**The woman I talked to showed me some pencil holders and business card stands that she’d just printed, patted the shiny, shiny glowing machine and said, “We’re giving some of these away this afternoon.”  My jaw dropped and she laughed said, “Oh!  No, I mean this stuff!” and pointed to the printed items.  I was so bummed.

***Zyrburt prefers the Spice Girls, which was a surprise.  I was also surprised that Sunny knows who the Spice Girls are and had a conversation with Jane about her use of my Netbook,  Smash Mouth, though, is all on me and I’m not sorry.

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18 thoughts on “A Library Conference Love Story, with Puppets

  1. I think we’re going to need follow-up regarding the amazing presentation on workplace safety . . . possibly with an outline of the points covered. Would all of the points address the danger of falling/sliding/thrown books onto various body parts (head, feet, etc.)? Or have they now determined that microfiche machines are, as we have suspected all along, radioactive?

    I need more information.

    • If microfilm reeaders are radioacive, I’m in deep trouble . . .

      But joking aside, the presentation was actually about workplace violence, how to read the signs that a patron or co-worker is about to snap, ways to de-escalate confrontational encounters, and things you don’t say to someone who is showing signs of emotionally disturbed behavior.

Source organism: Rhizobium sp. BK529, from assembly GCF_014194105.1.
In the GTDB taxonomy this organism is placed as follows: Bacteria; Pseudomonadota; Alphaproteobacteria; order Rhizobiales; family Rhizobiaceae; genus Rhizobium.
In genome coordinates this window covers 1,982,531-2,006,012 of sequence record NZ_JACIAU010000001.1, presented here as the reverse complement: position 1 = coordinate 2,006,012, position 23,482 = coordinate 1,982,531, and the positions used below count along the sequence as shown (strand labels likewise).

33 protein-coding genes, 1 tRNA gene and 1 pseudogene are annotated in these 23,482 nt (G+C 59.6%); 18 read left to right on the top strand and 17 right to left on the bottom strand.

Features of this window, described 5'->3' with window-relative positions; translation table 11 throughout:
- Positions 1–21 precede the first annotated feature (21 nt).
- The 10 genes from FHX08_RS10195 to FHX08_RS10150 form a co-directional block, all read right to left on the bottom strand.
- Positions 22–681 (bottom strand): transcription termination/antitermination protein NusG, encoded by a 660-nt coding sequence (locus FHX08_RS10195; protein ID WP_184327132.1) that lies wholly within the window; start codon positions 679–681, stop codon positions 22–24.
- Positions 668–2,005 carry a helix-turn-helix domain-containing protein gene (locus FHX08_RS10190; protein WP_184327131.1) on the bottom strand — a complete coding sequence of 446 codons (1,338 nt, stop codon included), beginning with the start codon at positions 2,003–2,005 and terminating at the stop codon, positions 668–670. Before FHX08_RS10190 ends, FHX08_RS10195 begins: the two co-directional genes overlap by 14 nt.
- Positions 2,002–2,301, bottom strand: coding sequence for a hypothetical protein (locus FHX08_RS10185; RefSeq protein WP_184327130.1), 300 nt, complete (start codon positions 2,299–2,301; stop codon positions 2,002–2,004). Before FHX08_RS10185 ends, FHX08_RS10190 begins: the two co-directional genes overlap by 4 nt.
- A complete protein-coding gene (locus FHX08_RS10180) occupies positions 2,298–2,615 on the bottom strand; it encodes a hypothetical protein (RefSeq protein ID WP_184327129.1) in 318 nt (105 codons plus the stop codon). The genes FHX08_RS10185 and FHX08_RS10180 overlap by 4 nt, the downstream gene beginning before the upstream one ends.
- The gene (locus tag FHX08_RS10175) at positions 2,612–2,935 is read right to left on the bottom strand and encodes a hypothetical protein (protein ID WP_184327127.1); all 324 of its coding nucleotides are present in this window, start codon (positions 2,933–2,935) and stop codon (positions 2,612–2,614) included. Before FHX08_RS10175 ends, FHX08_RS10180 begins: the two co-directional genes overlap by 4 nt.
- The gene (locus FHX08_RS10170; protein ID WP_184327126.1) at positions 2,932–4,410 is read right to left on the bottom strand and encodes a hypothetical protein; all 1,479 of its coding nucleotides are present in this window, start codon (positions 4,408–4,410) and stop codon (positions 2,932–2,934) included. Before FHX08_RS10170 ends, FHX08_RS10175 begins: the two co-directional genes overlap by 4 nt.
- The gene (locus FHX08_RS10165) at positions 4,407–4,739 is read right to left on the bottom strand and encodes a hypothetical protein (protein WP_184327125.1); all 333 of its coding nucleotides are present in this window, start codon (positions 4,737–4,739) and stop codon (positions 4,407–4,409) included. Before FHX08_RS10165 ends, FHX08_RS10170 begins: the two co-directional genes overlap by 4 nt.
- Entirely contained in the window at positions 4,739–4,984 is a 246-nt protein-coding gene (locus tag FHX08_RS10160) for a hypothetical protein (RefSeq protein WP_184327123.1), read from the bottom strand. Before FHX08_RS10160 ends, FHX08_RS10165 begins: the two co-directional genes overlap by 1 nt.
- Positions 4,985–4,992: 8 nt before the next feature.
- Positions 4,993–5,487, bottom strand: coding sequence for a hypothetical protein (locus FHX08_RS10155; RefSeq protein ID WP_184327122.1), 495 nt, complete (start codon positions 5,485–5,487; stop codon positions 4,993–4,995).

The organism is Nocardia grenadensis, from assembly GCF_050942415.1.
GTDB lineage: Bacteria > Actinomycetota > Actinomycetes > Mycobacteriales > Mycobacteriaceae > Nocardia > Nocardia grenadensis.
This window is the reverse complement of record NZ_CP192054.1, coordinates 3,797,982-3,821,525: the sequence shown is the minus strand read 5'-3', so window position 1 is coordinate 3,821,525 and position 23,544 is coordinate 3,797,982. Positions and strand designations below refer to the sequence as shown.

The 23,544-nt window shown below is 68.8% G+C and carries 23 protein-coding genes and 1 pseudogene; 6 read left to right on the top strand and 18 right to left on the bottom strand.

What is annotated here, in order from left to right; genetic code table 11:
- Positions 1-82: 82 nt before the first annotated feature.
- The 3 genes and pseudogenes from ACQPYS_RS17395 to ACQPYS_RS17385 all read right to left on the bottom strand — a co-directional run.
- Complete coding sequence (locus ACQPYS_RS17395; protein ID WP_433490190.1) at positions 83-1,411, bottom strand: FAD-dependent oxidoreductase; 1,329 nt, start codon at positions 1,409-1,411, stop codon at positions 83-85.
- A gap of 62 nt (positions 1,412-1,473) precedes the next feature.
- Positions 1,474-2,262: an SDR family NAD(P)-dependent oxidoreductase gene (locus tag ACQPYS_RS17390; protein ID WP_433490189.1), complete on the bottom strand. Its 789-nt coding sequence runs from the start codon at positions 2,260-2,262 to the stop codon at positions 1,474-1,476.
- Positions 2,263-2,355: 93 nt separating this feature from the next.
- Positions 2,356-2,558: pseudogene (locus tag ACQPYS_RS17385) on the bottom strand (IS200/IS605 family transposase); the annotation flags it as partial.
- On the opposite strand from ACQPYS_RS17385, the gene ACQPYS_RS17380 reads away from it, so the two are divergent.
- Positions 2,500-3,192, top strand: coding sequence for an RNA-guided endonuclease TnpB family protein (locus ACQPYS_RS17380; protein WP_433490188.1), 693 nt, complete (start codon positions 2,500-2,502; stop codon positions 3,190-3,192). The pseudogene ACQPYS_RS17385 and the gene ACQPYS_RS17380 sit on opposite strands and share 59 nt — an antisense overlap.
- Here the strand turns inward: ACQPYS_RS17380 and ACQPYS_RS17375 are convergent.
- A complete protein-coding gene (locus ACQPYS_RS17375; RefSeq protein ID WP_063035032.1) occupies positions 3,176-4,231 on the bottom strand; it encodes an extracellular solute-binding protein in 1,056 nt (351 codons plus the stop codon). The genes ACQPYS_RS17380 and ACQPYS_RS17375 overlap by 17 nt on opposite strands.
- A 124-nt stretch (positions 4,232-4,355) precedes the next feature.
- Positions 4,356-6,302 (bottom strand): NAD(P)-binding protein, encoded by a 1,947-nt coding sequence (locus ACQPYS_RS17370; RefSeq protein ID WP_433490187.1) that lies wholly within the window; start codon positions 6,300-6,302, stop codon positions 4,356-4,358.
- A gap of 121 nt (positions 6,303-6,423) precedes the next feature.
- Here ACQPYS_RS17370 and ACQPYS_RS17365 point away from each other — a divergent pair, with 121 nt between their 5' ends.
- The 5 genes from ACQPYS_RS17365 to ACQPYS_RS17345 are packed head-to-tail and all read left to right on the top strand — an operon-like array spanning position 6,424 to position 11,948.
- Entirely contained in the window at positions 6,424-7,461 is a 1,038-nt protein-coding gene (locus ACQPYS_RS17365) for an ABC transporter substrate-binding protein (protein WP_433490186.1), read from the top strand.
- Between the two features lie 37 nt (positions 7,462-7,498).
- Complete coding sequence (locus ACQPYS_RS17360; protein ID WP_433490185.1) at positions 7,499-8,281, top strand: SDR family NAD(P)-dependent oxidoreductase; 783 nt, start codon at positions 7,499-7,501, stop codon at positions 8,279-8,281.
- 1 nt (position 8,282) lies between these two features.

This is needed far more often in libraries than one might think!

  2. Having had many a’morning like that, I sympathize with your hurdles. I’m glad you were able to salvage two prizes (friends). It’s kinda like a sign for me. I’d been considering purchasing/creating a puppet of my own. Puppets will still work with 6th graders, I think. They’d listen to it more than me, I’m sure.

  3. Was this ILA? I was never sure if it would be worthwhile for me. Sounds like you got a lot out of it. Perhaps I will look a little closer next time the announcement comes around.
    Congrats on the new additions to the family.

  4. Love those libraries. Never know what you’ll find. Welcome Zyrburt and Philburt. You are two very cool looking dudes. x